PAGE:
Minnesota says goodbye to General Vessey

Funeral for General John Vessey

FORT SNELLING - Minnesota said goodbye to one of its most distinguished military leaders on Wednesday.

General John Vessey was, at one time, the nation's longest-serving active duty service member, and he continued to serve his country and Minnesota soldiers until he died last week at 94 years old.

Friends and family of General Vessey gathered alongside military and political leaders at Fort Snelling Chapel on Wednesday.

"It's appropriate that we're in this chapel because 69 years ago, General Vessey and his wife were married right here,” said Chaplain Donald Muchow.

It's only fitting that the place where his mission of love began, also inspired the general’s final orders.

“(General Vessey) said, ‘You be sure to tell everybody about Jesus,’” Muchow said. “And that's a Jack Vessey way of doing business in life."

Retired Sergeant Major Ludwell Brown says that faith was evident to everyone, even in battle.

“He's a man who was the epitome of the word love,” Ludwell said. "We have to go off to war, and here's a four star general sitting in there reading the bible."

That's not to say the general never told a lie.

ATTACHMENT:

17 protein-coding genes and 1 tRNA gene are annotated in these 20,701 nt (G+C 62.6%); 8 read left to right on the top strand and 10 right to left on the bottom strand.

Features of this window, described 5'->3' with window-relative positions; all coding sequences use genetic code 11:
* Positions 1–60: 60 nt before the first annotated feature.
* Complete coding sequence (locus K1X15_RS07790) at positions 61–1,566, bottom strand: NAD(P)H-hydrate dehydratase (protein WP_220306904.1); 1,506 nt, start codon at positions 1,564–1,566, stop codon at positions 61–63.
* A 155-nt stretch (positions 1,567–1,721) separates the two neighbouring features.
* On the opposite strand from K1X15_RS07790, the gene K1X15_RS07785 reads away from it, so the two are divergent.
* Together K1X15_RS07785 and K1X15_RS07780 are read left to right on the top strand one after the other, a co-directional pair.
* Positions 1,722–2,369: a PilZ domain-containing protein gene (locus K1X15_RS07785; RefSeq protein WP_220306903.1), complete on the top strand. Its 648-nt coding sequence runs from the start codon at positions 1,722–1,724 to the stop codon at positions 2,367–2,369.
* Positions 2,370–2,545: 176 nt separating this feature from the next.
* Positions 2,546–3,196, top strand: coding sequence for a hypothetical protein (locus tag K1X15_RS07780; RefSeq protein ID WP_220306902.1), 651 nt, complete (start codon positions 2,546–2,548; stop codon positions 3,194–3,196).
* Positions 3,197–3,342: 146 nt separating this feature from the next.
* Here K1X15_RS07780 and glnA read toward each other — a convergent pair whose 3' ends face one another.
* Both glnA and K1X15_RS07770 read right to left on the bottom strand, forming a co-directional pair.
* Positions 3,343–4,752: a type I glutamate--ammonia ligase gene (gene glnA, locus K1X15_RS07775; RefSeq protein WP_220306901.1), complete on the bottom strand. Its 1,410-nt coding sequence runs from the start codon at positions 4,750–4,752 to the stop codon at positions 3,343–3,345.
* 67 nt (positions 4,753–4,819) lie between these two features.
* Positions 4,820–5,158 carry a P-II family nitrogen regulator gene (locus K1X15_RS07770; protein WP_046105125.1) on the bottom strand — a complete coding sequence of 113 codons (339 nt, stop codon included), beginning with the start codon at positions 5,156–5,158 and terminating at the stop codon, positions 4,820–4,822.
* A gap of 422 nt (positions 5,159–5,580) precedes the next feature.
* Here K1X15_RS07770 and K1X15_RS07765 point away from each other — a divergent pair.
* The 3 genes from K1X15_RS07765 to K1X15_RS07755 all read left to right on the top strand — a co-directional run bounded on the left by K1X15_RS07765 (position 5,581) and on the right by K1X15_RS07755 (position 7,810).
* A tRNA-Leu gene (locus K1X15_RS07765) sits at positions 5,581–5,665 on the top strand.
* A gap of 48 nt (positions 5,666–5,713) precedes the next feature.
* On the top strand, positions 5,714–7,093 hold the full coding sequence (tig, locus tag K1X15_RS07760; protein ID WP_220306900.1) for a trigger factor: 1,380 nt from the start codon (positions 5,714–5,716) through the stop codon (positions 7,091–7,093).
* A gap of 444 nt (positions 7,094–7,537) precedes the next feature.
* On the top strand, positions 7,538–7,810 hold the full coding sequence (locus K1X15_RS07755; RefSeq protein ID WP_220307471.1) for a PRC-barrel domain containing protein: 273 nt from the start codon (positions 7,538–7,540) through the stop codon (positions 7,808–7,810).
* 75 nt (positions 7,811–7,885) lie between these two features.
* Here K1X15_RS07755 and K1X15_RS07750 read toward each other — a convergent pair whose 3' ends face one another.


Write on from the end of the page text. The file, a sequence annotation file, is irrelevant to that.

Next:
"In fact he lied about his age in order to serve as a motorcycle rider,” said Colonel Kevin Olson, spokesperson for the Minnesota National Guard.

After riding into World War II as a 17 year old private for the Minnesota Nationla Guard, General Vessey rode out as Chairman of the Joint Chiefs of Staff for President Reagan. His 46 year military career included service in World War II, Korea and Vietnam and many medals. Through it all, he never forgot where he came from.

"He was proud to be a Minnesotan,” said Minnesota Senator Amy Klobuchar. “When Ronald Reagan talked about him, he said the one thing that General Vessey would always talk about was that he was a soldier from Minnesota.”

But in life and death, that soldier from Minnesota also made a worldwide impact.

"Very good man,” said Binh Cao, a former officer for South Vietnam who credits General Vessey for helping free him and others from North Vietnamese prisons. “A very good man. A hero."

A hero who carried out a mission of love.


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